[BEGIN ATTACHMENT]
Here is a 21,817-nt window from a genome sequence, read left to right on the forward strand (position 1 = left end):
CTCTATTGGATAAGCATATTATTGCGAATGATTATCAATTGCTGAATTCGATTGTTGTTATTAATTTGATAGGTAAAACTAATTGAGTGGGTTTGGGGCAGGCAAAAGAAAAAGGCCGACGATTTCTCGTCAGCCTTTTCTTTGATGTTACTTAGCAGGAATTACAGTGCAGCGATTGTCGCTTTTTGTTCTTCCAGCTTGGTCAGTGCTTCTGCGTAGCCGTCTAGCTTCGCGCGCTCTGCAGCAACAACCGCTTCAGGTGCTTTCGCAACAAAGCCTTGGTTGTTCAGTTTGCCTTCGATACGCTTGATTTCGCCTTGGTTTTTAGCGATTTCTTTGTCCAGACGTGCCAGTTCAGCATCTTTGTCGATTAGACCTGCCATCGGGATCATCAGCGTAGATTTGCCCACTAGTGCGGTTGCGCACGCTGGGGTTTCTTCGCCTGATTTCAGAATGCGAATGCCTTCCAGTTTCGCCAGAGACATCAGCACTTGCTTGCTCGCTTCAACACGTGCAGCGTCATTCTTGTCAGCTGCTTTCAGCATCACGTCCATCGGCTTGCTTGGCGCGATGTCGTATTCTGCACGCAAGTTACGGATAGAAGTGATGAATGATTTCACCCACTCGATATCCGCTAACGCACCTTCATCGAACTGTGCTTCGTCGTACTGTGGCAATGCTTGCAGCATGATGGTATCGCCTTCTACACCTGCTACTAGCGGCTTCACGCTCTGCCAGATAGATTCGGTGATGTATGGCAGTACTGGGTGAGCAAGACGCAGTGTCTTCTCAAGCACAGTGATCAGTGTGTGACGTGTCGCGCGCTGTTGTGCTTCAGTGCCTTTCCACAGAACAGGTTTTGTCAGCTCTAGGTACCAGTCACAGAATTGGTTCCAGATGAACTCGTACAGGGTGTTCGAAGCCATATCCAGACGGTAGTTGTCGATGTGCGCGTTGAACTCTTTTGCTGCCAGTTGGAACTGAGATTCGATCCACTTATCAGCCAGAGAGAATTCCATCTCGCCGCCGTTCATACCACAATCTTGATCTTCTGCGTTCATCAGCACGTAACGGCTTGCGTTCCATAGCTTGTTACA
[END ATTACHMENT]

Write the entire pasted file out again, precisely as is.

Here is a 21,817-nt window from a genome sequence, read left to right on the forward strand (position 1 = left end):
CTCTATTGGATAAGCATATTATTGCGAATGATTATCAATTGCTGAATTCGATTGTTGTTATTAATTTGATAGGTAAAACTAATTGAGTGGGTTTGGGGCAGGCAAAAGAAAAAGGCCGACGATTTCTCGTCAGCCTTTTCTTTGATGTTACTTAGCAGGAATTACAGTGCAGCGATTGTCGCTTTTTGTTCTTCCAGCTTGGTCAGTGCTTCTGCGTAGCCGTCTAGCTTCGCGCGCTCTGCAGCAACAACCGCTTCAGGTGCTTTCGCAACAAAGCCTTGGTTGTTCAGTTTGCCTTCGATACGCTTGATTTCGCCTTGGTTTTTAGCGATTTCTTTGTCCAGACGTGCCAGTTCAGCATCTTTGTCGATTAGACCTGCCATCGGGATCATCAGCGTAGATTTGCCCACTAGTGCGGTTGCGCACGCTGGGGTTTCTTCGCCTGATTTCAGAATGCGAATGCCTTCCAGTTTCGCCAGAGACATCAGCACTTGCTTGCTCGCTTCAACACGTGCAGCGTCATTCTTGTCAGCTGCTTTCAGCATCACGTCCATCGGCTTGCTTGGCGCGATGTCGTATTCTGCACGCAAGTTACGGATAGAAGTGATGAATGATTTCACCCACTCGATATCCGCTAACGCACCTTCATCGAACTGTGCTTCGTCGTACTGTGGCAATGCTTGCAGCATGATGGTATCGCCTTCTACACCTGCTACTAGCGGCTTCACGCTCTGCCAGATAGATTCGGTGATGTATGGCAGTACTGGGTGAGCAAGACGCAGTGTCTTCTCAAGCACAGTGATCAGTGTGTGACGTGTCGCGCGCTGTTGTGCTTCAGTGCCTTTCCACAGAACAGGTTTTGTCAGCTCTAGGTACCAGTCACAGAATTGGTTCCAGATGAACTCGTACAGGGTGTTCGAAGCCATATCCAGACGGTAGTTGTCGATGTGCGCGTTGAACTCTTTTGCTGCCAGTTGGAACTGAGATTCGATCCACTTATCAGCCAGAGAGAATTCCATCTCGCCGCCGTTCATACCACAATCTTGATCTTCTGCGTTCATCAGCACGTAACGGCTTGCGTTCCATAGCTTGTTACA